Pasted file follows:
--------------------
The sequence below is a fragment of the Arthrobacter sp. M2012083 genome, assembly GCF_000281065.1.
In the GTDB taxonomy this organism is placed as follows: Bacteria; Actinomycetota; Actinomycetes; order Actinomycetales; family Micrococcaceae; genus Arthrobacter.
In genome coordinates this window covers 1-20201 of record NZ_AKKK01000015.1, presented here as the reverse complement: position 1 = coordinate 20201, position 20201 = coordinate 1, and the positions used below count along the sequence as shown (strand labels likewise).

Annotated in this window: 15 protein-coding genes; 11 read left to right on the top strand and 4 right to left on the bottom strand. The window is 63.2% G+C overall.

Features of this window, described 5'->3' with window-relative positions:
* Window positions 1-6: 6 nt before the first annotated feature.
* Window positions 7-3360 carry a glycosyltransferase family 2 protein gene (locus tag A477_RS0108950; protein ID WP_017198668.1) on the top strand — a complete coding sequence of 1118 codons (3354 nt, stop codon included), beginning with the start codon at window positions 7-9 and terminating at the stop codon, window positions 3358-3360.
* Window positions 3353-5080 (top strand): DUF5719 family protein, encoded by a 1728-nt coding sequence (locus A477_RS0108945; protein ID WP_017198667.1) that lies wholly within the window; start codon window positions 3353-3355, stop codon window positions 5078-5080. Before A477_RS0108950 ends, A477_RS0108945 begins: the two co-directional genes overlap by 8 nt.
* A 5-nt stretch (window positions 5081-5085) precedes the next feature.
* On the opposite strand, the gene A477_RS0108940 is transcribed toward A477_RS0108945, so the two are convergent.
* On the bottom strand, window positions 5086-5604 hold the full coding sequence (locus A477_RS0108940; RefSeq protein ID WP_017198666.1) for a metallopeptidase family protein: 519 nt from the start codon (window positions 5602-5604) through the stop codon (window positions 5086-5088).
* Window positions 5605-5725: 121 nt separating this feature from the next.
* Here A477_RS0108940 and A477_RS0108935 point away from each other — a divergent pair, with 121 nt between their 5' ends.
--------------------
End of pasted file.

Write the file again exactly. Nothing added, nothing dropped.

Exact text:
The sequence below is a fragment of the Arthrobacter sp. M2012083 genome, assembly GCF_000281065.1.
In the GTDB taxonomy this organism is placed as follows: Bacteria; Actinomycetota; Actinomycetes; order Actinomycetales; family Micrococcaceae; genus Arthrobacter.
In genome coordinates this window covers 1-20201 of record NZ_AKKK01000015.1, presented here as the reverse complement: position 1 = coordinate 20201, position 20201 = coordinate 1, and the positions used below count along the sequence as shown (strand labels likewise).

Annotated in this window: 15 protein-coding genes; 11 read left to right on the top strand and 4 right to left on the bottom strand. The window is 63.2% G+C overall.

Features of this window, described 5'->3' with window-relative positions:
* Window positions 1-6: 6 nt before the first annotated feature.
* Window positions 7-3360 carry a glycosyltransferase family 2 protein gene (locus tag A477_RS0108950; protein ID WP_017198668.1) on the top strand — a complete coding sequence of 1118 codons (3354 nt, stop codon included), beginning with the start codon at window positions 7-9 and terminating at the stop codon, window positions 3358-3360.
* Window positions 3353-5080 (top strand): DUF5719 family protein, encoded by a 1728-nt coding sequence (locus A477_RS0108945; protein ID WP_017198667.1) that lies wholly within the window; start codon window positions 3353-3355, stop codon window positions 5078-5080. Before A477_RS0108950 ends, A477_RS0108945 begins: the two co-directional genes overlap by 8 nt.
* A 5-nt stretch (window positions 5081-5085) precedes the next feature.
* On the opposite strand, the gene A477_RS0108940 is transcribed toward A477_RS0108945, so the two are convergent.
* On the bottom strand, window positions 5086-5604 hold the full coding sequence (locus A477_RS0108940; RefSeq protein ID WP_017198666.1) for a metallopeptidase family protein: 519 nt from the start codon (window positions 5602-5604) through the stop codon (window positions 5086-5088).
* Window positions 5605-5725: 121 nt separating this feature from the next.
* Here A477_RS0108940 and A477_RS0108935 point away from each other — a divergent pair, with 121 nt between their 5' ends.